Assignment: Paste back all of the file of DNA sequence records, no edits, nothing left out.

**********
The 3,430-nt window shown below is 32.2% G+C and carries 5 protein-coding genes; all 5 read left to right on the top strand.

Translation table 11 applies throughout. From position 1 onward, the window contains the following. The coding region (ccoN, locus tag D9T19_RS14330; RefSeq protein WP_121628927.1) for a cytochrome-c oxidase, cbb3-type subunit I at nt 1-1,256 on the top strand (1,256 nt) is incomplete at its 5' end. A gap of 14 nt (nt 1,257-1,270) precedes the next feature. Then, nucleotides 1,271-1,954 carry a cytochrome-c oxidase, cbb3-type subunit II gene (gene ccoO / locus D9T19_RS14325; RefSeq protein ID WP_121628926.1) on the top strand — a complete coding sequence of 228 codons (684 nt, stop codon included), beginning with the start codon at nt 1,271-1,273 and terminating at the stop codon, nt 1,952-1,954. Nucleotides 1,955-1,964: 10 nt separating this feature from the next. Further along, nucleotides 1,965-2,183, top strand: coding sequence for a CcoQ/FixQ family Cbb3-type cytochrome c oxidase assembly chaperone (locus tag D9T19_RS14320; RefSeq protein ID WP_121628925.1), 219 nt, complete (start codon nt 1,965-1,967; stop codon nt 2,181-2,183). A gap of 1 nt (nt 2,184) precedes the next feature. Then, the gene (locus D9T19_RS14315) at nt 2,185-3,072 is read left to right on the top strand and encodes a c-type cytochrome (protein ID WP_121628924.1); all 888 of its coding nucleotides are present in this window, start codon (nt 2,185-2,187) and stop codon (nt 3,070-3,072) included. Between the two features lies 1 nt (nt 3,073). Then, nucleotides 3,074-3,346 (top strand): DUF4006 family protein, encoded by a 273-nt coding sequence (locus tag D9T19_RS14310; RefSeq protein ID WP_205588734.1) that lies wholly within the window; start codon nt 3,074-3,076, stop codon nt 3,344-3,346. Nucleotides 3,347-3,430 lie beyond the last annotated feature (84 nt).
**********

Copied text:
The 3,430-nt window shown below is 32.2% G+C and carries 5 protein-coding genes; all 5 read left to right on the top strand.

Translation table 11 applies throughout. From position 1 onward, the window contains the following. The coding region (ccoN, locus tag D9T19_RS14330; RefSeq protein WP_121628927.1) for a cytochrome-c oxidase, cbb3-type subunit I at nt 1-1,256 on the top strand (1,256 nt) is incomplete at its 5' end. A gap of 14 nt (nt 1,257-1,270) precedes the next feature. Then, nucleotides 1,271-1,954 carry a cytochrome-c oxidase, cbb3-type subunit II gene (gene ccoO / locus D9T19_RS14325; RefSeq protein ID WP_121628926.1) on the top strand — a complete coding sequence of 228 codons (684 nt, stop codon included), beginning with the start codon at nt 1,271-1,273 and terminating at the stop codon, nt 1,952-1,954. Nucleotides 1,955-1,964: 10 nt separating this feature from the next. Further along, nucleotides 1,965-2,183, top strand: coding sequence for a CcoQ/FixQ family Cbb3-type cytochrome c oxidase assembly chaperone (locus tag D9T19_RS14320; RefSeq protein ID WP_121628925.1), 219 nt, complete (start codon nt 1,965-1,967; stop codon nt 2,181-2,183). A gap of 1 nt (nt 2,184) precedes the next feature. Then, the gene (locus D9T19_RS14315) at nt 2,185-3,072 is read left to right on the top strand and encodes a c-type cytochrome (protein ID WP_121628924.1); all 888 of its coding nucleotides are present in this window, start codon (nt 2,185-2,187) and stop codon (nt 3,070-3,072) included. Between the two features lies 1 nt (nt 3,073). Then, nucleotides 3,074-3,346 (top strand): DUF4006 family protein, encoded by a 273-nt coding sequence (locus tag D9T19_RS14310; RefSeq protein ID WP_205588734.1) that lies wholly within the window; start codon nt 3,074-3,076, stop codon nt 3,344-3,346. Nucleotides 3,347-3,430 lie beyond the last annotated feature (84 nt).